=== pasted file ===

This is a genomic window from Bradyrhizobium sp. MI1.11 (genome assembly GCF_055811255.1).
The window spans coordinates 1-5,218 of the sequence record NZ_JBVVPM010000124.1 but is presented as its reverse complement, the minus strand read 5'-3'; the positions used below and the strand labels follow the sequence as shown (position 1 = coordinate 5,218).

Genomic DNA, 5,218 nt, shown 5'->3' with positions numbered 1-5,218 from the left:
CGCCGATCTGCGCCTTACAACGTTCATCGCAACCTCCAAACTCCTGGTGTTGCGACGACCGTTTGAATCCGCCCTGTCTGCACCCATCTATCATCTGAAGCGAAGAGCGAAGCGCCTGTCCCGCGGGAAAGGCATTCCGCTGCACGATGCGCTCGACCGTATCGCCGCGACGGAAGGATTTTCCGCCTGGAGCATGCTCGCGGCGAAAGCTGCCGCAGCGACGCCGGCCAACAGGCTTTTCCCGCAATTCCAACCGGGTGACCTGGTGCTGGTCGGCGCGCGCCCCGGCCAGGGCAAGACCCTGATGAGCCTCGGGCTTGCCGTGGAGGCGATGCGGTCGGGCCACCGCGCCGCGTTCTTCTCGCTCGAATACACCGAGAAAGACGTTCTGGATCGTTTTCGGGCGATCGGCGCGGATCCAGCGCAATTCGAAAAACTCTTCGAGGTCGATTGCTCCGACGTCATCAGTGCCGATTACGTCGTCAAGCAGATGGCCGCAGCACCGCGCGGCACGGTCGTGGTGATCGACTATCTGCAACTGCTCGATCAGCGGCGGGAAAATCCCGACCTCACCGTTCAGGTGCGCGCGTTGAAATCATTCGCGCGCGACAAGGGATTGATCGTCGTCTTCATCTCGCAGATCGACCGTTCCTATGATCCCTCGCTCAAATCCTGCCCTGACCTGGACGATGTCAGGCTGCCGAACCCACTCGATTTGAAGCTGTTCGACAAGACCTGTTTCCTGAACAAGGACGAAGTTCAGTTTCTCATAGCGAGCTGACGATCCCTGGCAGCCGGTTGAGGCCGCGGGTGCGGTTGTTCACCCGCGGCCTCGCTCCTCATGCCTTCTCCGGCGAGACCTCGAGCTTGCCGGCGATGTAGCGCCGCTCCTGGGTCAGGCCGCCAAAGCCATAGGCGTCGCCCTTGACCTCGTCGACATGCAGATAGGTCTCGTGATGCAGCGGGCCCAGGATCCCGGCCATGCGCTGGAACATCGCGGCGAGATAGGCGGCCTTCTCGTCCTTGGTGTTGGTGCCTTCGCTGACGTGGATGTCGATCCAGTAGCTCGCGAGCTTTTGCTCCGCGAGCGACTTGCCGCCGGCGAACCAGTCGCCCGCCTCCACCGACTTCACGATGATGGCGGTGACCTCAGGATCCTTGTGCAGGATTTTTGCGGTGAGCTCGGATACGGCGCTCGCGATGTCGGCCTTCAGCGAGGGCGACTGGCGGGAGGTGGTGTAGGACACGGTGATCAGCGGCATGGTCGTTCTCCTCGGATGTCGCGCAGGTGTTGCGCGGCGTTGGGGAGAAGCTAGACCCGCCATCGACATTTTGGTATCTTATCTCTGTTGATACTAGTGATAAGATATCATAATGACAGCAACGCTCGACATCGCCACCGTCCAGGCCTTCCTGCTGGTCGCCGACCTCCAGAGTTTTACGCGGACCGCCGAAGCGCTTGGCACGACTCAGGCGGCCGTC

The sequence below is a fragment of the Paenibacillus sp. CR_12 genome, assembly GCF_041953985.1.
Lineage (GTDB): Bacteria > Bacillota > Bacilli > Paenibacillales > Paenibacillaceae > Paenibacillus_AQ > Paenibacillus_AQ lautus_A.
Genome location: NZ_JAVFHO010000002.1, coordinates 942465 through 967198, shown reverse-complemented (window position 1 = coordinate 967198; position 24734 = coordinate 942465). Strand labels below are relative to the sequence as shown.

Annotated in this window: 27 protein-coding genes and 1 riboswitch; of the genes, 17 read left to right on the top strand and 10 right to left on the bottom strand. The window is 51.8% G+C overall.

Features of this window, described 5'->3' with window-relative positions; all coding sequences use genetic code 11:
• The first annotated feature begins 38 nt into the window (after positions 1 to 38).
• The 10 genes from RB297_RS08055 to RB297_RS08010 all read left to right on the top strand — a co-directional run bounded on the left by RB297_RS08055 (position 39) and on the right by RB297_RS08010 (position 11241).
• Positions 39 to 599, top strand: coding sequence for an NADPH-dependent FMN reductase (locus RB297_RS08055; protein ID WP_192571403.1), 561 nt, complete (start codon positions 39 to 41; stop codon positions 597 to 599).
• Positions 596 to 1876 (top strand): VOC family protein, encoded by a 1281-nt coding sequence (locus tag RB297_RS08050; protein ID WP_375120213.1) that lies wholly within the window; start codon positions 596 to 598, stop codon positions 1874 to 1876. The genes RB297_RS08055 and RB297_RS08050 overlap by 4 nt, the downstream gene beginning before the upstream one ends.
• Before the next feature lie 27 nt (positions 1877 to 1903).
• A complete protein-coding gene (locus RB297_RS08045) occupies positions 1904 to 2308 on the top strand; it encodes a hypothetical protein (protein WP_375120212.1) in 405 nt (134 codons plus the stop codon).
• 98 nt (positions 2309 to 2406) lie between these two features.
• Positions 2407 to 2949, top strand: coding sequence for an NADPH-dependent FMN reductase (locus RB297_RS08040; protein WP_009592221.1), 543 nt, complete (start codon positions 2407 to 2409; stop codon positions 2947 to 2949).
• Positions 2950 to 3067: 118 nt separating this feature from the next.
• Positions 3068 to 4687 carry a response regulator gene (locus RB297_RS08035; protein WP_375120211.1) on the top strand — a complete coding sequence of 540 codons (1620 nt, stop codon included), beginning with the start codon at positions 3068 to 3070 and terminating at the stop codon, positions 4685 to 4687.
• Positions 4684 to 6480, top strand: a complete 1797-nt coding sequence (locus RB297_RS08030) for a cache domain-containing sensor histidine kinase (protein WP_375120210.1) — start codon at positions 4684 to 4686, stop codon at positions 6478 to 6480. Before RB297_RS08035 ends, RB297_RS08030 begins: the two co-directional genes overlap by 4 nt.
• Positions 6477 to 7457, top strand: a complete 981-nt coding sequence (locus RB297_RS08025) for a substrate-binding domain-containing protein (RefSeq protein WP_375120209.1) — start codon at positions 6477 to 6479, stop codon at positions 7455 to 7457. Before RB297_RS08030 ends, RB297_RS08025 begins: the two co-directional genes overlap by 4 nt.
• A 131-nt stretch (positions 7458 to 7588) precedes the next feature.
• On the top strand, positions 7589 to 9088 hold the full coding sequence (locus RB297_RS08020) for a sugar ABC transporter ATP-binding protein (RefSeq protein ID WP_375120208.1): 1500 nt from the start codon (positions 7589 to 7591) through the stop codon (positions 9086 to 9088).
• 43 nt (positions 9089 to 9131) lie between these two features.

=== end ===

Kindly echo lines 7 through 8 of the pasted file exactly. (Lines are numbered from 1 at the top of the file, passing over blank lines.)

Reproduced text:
Genome location: NZ_JAVFHO010000002.1, coordinates 942465 through 967198, shown reverse-complemented (window position 1 = coordinate 967198; position 24734 = coordinate 942465). Strand labels below are relative to the sequence as shown.

Annotated in this window: 27 protein-coding genes and 1 riboswitch; of the genes, 17 read left to right on the top strand and 10 right to left on the bottom strand. The window is 51.8% G+C overall.